There’s a term that those in the health-care conversation use to describe my age group. Ordinarily, we’re known as Millennials, Generation Y, or just plain “young people”—it depends which magazines you read—but in health care-speak, we’re “Invincibles.” Why? Because for most of us, the insurance premiums we pay far outweigh the cost of whatever treatment we need. Our dollars, which offset the cost of taking care of older and more infirm individuals, are essential to running a health-insurance system. We’re the ideal insurance customers, a gaggle of golden geese.
Because of that, something rare has happened: As the Affordable Care Act sputters to life, Millennials, under-addressed and criminally under-represented in Washington, D.C., are now in the center of the arena. Because they are “invincible”—and because the embattled ACA needs every enrollee it can get—Millennials find themselves in a rare make-or-break position: the most critical age group in determining the success or failure of the government’s hottest-button program.
It still remains to be seen how young people will react. Even with all the troubles Obamacare has had, previous cases show that paltry early enrollment is nothing new, and, at the moment, we are most certainly “in play.” Obamacare advocates and detractors on state and national levels have sought out, in particular, that under-26 group still peeking from behind the curtain of their parents’ health care, and are engaged in an advertising tug-of-war for their allegiances.
There’s a little bit of irony in this that would be delicious if it weren’t so deadly serious. A system hinges on support from a demographic not exactly served by that system, and what’s emerged over the course of the debate is the revelation that political groups and figures, perhaps because of the scarcity with which they have to address Millennials, don’t seem to know how to reach them without being patronizing or creepy.
The most recent example comes out of Colorado, where in the last few weeks, the Colorado Consumer Health Initiative and ProgressNow Colorado launched a series of ads as part of campaign entitled “Got Insurance?” The ads—pro-enrollment—featuring young people, are clearly intended to be “fresh” or “edgy” and are accompanied by exclamation point-heavy taglines. In one, two apparent frat guys hold up red Solo cups and the legs of a red-faced friend doing a kegstand (“Brosurance”). In another, a young woman stands, smiling, in front of a cardboard cutout of Ryan Gosling (“Hey Girl,” obviously). The most controversial of the bunch features a young woman with her arm around a guy and the caption “OMG, he’s hot! Let’s hope he’s as easy to get as this birth control.”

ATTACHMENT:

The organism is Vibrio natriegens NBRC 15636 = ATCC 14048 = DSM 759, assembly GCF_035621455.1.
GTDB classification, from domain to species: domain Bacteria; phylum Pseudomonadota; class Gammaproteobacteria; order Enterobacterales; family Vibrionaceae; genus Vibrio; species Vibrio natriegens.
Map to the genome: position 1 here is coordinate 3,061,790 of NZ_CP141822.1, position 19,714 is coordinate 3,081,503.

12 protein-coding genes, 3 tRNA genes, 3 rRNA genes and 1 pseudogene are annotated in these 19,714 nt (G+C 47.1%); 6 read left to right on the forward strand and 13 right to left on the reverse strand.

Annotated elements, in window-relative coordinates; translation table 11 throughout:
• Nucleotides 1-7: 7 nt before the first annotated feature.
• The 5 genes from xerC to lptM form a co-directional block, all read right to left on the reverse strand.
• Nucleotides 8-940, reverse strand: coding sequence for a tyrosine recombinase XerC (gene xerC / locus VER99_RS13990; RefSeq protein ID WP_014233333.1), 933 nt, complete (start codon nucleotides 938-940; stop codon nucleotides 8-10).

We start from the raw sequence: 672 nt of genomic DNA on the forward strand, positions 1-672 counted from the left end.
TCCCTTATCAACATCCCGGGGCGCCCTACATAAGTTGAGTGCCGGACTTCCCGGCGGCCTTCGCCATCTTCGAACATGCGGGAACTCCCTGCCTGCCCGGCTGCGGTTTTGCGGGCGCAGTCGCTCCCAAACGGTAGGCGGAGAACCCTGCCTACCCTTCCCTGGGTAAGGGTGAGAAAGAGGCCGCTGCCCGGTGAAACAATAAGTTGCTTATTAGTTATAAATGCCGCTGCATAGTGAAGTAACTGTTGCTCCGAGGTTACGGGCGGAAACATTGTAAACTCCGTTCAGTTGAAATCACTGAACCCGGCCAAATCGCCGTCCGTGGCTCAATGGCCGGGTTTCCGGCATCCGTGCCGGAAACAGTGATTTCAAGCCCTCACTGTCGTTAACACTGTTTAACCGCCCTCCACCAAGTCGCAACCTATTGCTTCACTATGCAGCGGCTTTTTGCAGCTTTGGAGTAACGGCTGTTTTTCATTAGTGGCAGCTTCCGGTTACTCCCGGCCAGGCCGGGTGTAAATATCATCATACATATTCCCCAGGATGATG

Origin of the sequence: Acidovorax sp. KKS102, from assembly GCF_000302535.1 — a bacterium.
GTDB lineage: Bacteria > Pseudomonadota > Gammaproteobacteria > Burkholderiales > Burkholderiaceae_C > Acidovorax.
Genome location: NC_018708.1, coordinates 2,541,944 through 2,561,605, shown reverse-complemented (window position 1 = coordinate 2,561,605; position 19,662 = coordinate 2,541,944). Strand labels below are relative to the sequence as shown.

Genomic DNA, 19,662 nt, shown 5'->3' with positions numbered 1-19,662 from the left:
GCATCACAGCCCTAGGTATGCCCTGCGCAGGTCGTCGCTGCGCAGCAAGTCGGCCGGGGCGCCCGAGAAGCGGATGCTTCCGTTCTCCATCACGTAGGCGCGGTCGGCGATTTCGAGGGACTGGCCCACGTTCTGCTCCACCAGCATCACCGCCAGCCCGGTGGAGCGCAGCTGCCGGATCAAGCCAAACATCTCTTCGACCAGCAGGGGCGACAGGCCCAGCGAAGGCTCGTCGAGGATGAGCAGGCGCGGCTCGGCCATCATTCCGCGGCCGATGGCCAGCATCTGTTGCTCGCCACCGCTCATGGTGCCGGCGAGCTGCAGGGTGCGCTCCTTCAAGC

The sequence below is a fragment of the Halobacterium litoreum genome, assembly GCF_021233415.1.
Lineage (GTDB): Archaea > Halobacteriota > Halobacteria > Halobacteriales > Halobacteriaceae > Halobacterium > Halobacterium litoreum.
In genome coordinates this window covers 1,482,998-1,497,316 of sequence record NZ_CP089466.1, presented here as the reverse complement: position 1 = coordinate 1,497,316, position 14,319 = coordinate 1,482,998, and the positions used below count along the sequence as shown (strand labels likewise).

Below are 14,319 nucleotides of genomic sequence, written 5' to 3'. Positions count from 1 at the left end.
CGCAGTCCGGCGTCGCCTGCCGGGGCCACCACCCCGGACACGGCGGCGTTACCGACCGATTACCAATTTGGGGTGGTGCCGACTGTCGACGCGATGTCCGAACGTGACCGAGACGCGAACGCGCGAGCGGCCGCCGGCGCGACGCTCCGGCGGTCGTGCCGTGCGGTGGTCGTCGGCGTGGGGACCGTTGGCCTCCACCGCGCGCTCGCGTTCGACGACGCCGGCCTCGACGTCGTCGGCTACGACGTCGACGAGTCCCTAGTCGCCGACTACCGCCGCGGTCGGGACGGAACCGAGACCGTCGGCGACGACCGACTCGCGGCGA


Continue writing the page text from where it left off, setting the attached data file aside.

The ensuing outrage has been predictable. Alan Franklin, ProgressNow’s political director, says stoking “a degree of controversy” was part of the campaign’s goals from the start. “Without a little edginess,” he wrote in an email, “we would not have come anywhere near the tremendously wide viral distribution these ads have enjoyed.”
Controversy and edginess have also been the goals of another organization, the Koch Brothers-backed Generation Opportunity, which launched a six-figure campaign aimed at getting young people to opt out of Obamacare. Part of their campaign is an advertisement, released in September, that has come to sort of represent the pitched and nasty battle for Invincibles. It’s called “Creepy Uncle Sam,” and you’ve probably seen it: A young woman enters an examination room for a gynecological exam only to have the doctor leave, replaced by a giant, grinning Uncle Sam mascot who brandishes a speculum at the camera ominously. It’s really and truly creepy. When the ad came out in late September, Evan Feinberg, the president of Generation Opportunity, said it was a “creative way” to reach young people. Like the Brosurance ads, it has gone viral.